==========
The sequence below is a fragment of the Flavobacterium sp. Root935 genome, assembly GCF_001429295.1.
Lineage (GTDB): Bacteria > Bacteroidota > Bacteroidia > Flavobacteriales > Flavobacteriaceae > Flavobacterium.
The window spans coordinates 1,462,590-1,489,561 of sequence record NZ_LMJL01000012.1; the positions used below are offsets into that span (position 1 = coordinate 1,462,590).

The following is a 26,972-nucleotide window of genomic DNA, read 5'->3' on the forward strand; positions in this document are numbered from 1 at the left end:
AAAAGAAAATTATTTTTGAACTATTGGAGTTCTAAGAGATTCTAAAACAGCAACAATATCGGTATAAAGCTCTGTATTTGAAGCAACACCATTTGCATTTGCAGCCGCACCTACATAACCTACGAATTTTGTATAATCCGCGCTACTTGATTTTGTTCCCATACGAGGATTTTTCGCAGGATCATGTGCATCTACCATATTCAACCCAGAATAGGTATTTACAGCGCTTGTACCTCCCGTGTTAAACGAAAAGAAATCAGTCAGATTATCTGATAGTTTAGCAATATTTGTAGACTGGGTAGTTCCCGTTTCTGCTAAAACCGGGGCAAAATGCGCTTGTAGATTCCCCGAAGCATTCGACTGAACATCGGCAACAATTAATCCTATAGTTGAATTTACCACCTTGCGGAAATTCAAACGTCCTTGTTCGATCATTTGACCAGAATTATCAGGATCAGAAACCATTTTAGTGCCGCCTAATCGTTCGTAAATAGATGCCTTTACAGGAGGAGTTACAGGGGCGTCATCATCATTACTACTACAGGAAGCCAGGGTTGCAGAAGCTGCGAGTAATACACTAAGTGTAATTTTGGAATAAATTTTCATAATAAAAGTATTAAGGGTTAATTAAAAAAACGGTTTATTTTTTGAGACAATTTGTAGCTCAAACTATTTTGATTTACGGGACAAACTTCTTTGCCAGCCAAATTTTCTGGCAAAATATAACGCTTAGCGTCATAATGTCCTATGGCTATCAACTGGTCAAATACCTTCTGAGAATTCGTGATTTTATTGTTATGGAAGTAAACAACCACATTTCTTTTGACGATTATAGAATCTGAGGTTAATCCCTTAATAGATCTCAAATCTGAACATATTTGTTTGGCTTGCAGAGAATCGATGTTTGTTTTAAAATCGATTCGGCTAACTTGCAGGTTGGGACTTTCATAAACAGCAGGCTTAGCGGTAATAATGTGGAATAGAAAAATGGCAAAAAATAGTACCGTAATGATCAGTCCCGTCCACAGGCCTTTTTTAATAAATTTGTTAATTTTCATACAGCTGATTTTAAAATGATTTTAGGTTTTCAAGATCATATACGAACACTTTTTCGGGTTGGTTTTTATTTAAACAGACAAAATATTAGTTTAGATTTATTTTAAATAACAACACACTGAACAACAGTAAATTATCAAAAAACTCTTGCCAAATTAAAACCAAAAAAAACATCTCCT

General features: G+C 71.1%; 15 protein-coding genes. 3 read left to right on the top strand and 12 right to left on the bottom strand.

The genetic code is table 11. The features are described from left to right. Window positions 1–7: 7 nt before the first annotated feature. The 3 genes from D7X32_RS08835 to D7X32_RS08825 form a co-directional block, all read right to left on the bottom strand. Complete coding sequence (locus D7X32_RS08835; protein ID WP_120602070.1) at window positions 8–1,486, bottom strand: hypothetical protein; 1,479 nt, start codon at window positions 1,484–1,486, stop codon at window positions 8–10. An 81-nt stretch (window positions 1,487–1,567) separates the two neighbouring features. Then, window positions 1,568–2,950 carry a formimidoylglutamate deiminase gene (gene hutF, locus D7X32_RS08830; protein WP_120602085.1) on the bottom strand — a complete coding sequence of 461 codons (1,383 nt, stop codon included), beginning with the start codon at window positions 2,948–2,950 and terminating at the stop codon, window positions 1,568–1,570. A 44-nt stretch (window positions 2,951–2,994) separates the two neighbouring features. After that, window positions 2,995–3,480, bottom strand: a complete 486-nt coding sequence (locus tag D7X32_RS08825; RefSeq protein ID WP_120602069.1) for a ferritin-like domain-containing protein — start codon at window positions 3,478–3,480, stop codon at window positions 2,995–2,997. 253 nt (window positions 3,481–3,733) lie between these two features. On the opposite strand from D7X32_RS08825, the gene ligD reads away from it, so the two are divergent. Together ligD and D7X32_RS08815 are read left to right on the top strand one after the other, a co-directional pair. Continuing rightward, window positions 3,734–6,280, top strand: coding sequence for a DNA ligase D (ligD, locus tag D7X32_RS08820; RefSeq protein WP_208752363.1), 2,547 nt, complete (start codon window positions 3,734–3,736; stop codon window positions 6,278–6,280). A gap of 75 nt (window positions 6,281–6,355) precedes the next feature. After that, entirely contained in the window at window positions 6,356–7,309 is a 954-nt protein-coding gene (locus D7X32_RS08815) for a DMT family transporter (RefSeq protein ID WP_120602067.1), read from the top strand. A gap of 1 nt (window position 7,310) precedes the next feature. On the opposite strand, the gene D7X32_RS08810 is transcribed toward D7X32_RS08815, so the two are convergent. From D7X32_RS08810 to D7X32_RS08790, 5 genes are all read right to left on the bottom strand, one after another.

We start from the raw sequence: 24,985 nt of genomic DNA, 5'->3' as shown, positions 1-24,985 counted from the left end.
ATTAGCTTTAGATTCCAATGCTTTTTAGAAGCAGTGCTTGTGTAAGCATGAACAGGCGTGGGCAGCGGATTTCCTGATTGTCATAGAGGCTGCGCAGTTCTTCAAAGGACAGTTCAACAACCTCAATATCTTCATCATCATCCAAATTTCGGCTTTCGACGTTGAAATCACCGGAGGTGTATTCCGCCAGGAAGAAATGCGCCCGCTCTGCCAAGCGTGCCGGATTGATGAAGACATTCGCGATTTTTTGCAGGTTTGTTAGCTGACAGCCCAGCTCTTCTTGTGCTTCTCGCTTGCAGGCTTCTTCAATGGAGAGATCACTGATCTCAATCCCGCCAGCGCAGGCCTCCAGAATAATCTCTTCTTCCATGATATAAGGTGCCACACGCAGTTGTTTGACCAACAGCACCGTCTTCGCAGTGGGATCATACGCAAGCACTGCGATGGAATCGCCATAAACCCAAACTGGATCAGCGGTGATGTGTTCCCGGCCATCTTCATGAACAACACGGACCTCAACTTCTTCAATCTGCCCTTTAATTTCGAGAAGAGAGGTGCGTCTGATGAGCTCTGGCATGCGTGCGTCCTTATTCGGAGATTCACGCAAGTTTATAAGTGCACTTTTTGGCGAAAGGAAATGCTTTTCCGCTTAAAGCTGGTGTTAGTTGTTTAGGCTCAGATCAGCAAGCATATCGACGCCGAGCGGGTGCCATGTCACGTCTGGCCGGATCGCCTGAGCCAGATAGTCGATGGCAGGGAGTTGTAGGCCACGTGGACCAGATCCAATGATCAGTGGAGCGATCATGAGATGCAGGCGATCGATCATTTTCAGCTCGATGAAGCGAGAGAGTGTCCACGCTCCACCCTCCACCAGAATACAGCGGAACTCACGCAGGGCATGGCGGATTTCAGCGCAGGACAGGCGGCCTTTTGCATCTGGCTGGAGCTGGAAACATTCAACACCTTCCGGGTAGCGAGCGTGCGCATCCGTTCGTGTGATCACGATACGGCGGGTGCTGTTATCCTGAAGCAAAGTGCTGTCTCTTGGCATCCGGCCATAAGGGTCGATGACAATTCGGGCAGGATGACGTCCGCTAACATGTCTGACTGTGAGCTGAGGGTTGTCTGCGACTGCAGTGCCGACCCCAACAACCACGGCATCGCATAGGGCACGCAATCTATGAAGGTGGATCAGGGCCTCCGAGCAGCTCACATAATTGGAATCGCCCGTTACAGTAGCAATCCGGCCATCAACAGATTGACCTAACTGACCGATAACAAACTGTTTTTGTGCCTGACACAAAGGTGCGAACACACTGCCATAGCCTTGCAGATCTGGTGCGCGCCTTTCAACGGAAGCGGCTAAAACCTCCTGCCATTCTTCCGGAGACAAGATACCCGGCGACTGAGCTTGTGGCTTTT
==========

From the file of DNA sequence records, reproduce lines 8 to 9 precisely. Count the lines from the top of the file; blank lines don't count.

We start from the raw sequence: 24,985 nt of genomic DNA, 5'->3' as shown, positions 1-24,985 counted from the left end.
ATTAGCTTTAGATTCCAATGCTTTTTAGAAGCAGTGCTTGTGTAAGCATGAACAGGCGTGGGCAGCGGATTTCCTGATTGTCATAGAGGCTGCGCAGTTCTTCAAAGGACAGTTCAACAACCTCAATATCTTCATCATCATCCAAATTTCGGCTTTCGACGTTGAAATCACCGGAGGTGTATTCCGCCAGGAAGAAATGCGCCCGCTCTGCCAAGCGTGCCGGATTGATGAAGACATTCGCGATTTTTTGCAGGTTTGTTAGCTGACAGCCCAGCTCTTCTTGTGCTTCTCGCTTGCAGGCTTCTTCAATGGAGAGATCACTGATCTCAATCCCGCCAGCGCAGGCCTCCAGAATAATCTCTTCTTCCATGATATAAGGTGCCACACGCAGTTGTTTGACCAACAGCACCGTCTTCGCAGTGGGATCATACGCAAGCACTGCGATGGAATCGCCATAAACCCAAACTGGATCAGCGGTGATGTGTTCCCGGCCATCTTCATGAACAACACGGACCTCAACTTCTTCAATCTGCCCTTTAATTTCGAGAAGAGAGGTGCGTCTGATGAGCTCTGGCATGCGTGCGTCCTTATTCGGAGATTCACGCAAGTTTATAAGTGCACTTTTTGGCGAAAGGAAATGCTTTTCCGCTTAAAGCTGGTGTTAGTTGTTTAGGCTCAGATCAGCAAGCATATCGACGCCGAGCGGGTGCCATGTCACGTCTGGCCGGATCGCCTGAGCCAGATAGTCGATGGCAGGGAGTTGTAGGCCACGTGGACCAGATCCAATGATCAGTGGAGCGATCATGAGATGCAGGCGATCGATCATTTTCAGCTCGATGAAGCGAGAGAGTGTCCACGCTCCACCCTCCACCAGAATACAGCGGAACTCACGCAGGGCATGGCGGATTTCAGCGCAGGACAGGCGGCCTTTTGCATCTGGCTGGAGCTGGAAACATTCAACACCTTCCGGGTAGCGAGCGTGCGCATCCGTTCGTGTGATCACGATACGGCGGGTGCTGTTATCCTGAAGCAAAGTGCTGTCTCTTGGCATCCGGCCATAAGGGTCGATGACAATTCGGGCAGGATGACGTCCGCTAACATGTCTGACTGTGAGCTGAGGGTTGTCTGCGACTGCAGTGCCGACCCCAACAACCACGGCATCGCATAGGGCACGCAATCTATGAAGGTGGATCAGGGCCTCCGAGCAGCTCACATAATTGGAATCGCCCGTTACAGTAGCAATCCGGCCATCAACAGATTGACCTAACTGACCGATAACAAACTGTTTTTGTGCCTGACACAAAGGTGCGAACACACTGCCATAGCCTTGCAGATCTGGTGCGCGCCTTTCAACGGAAGCGGCTAAAACCTCCTGCCATTCTTCCGGAGACAAGATACCCGGCGACTGAGCTTGTGGCTTTT